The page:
Digital Wallets Shootout: Onsite Coverage
LAS VEGAS — In a high-level digital wallets panel at the Money2020 confab that put on stage senior executives from American Express, Visa, MasterCard, PayPal and Google the fisticuffs broke out quickly and involved only the latter two.
Don Kingsborough, vice president at PayPal, swung early and often on Tuesday and he hit on two big themes: NFC, in PayPal’s view, is not anywhere ready for prime time. In that company’s view, the letters stand for Not For Consumers.
- ALSO at MONEY2020: Google Wallet Path to Domination
- ALSO at MONEY2020: Mitek CEO Sees Billpay by Smartphone Camera
- ALSO at MONEY2020: Isis Chatter at Las Vegas Conference
- ALSO at MONEY2020: Bluebird Takes to Vegas Stage
Kingsborough also insisted that digital wallets are not about advertising – a sharp smack at fellow panelist Osama Bedier, the Google Wallet guru who on many occasions has referred to the search giant as “an advertising company.”
The sub-text is that at his Money2020 keynote on Monday, Bedier also said – in a clear punch at PayPal, et. al – “we are not another mouth to feed when it comes to payments.” That is because Google, so far, has evidenced no interest in a slice of the fees involved in payments. It sees the cash coming through big data analytics and well-directed offers to consumers.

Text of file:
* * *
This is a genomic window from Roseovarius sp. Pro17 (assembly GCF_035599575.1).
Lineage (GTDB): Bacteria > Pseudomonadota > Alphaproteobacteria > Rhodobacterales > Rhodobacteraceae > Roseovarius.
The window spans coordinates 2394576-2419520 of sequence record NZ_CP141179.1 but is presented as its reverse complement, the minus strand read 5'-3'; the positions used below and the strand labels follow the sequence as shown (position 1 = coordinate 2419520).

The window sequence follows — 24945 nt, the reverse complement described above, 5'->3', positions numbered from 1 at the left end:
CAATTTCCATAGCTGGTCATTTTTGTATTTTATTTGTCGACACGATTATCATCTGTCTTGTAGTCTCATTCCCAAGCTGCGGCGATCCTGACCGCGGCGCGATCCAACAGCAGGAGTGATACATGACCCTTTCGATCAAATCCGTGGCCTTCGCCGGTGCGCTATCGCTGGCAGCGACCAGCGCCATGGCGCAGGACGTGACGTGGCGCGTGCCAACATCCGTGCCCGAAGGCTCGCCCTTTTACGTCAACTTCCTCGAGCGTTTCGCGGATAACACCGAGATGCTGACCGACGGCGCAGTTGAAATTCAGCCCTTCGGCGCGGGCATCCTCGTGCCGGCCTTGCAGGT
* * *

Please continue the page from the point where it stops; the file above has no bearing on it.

Back to Kingsborough, who threw another punch rooted in his statement that “consumer adoption is not that easy.” He elaborated that the 14-year-old PayPal has more than 100 million users and new entrants – read Google Wallet – will find it is not that easy to bulk up a user base.
Bedier shrugged that off, suggesting that if Google puts out the right services, the consumers will follow. He expressed no concern about PayPal’s significant lead in users.
A point where all panelists seemed to agree was that for any digital wallet to gain marketplace traction it has to be “simple to use and usable everywhere,” said Kingsborough.
Bedier’s wallet vision is that it will be “magical,” helping consumers track “every transaction they have ever made” and it will bring a range of targeted offers. He said, “It will happen in the near future.”
Said Kingsborough: “I don’t think there will be 20 [surviving] wallets out there. But there will be more than one.”
Said Bedier: “Consumers go to stores to make a purchase. They do not go to use a particular payments technology. Our goal is to remove the friction from buying” and he seemed to suggest, if Google does that, it will be one of the wallets that win.